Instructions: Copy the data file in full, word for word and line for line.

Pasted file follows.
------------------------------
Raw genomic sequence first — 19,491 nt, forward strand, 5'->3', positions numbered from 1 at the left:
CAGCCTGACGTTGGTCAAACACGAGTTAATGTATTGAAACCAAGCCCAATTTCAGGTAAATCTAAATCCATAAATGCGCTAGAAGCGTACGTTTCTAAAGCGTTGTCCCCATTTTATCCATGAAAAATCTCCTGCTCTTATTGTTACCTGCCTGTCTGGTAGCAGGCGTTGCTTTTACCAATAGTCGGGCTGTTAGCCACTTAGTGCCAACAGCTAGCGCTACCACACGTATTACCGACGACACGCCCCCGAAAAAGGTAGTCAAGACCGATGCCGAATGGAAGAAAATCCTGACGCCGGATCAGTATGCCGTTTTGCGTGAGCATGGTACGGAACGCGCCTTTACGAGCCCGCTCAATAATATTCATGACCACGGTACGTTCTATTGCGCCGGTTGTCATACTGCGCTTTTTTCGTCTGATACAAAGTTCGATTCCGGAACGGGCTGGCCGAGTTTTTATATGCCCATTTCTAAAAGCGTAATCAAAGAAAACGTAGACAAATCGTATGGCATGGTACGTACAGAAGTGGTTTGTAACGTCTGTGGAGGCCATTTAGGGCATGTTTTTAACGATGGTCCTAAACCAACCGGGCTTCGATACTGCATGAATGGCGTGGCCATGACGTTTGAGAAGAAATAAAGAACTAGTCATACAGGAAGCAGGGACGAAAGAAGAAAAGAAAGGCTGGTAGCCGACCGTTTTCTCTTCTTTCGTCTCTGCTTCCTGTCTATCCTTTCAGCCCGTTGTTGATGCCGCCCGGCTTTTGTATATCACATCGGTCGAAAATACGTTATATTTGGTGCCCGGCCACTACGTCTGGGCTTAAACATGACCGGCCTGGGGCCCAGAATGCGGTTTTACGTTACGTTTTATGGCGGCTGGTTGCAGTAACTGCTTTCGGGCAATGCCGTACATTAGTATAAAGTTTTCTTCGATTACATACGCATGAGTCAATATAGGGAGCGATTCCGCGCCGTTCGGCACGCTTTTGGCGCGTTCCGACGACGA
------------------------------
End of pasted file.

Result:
Raw genomic sequence first — 19,491 nt, forward strand, 5'->3', positions numbered from 1 at the left:
CAGCCTGACGTTGGTCAAACACGAGTTAATGTATTGAAACCAAGCCCAATTTCAGGTAAATCTAAATCCATAAATGCGCTAGAAGCGTACGTTTCTAAAGCGTTGTCCCCATTTTATCCATGAAAAATCTCCTGCTCTTATTGTTACCTGCCTGTCTGGTAGCAGGCGTTGCTTTTACCAATAGTCGGGCTGTTAGCCACTTAGTGCCAACAGCTAGCGCTACCACACGTATTACCGACGACACGCCCCCGAAAAAGGTAGTCAAGACCGATGCCGAATGGAAGAAAATCCTGACGCCGGATCAGTATGCCGTTTTGCGTGAGCATGGTACGGAACGCGCCTTTACGAGCCCGCTCAATAATATTCATGACCACGGTACGTTCTATTGCGCCGGTTGTCATACTGCGCTTTTTTCGTCTGATACAAAGTTCGATTCCGGAACGGGCTGGCCGAGTTTTTATATGCCCATTTCTAAAAGCGTAATCAAAGAAAACGTAGACAAATCGTATGGCATGGTACGTACAGAAGTGGTTTGTAACGTCTGTGGAGGCCATTTAGGGCATGTTTTTAACGATGGTCCTAAACCAACCGGGCTTCGATACTGCATGAATGGCGTGGCCATGACGTTTGAGAAGAAATAAAGAACTAGTCATACAGGAAGCAGGGACGAAAGAAGAAAAGAAAGGCTGGTAGCCGACCGTTTTCTCTTCTTTCGTCTCTGCTTCCTGTCTATCCTTTCAGCCCGTTGTTGATGCCGCCCGGCTTTTGTATATCACATCGGTCGAAAATACGTTATATTTGGTGCCCGGCCACTACGTCTGGGCTTAAACATGACCGGCCTGGGGCCCAGAATGCGGTTTTACGTTACGTTTTATGGCGGCTGGTTGCAGTAACTGCTTTCGGGCAATGCCGTACATTAGTATAAAGTTTTCTTCGATTACATACGCATGAGTCAATATAGGGAGCGATTCCGCGCCGTTCGGCACGCTTTTGGCGCGTTCCGACGACGA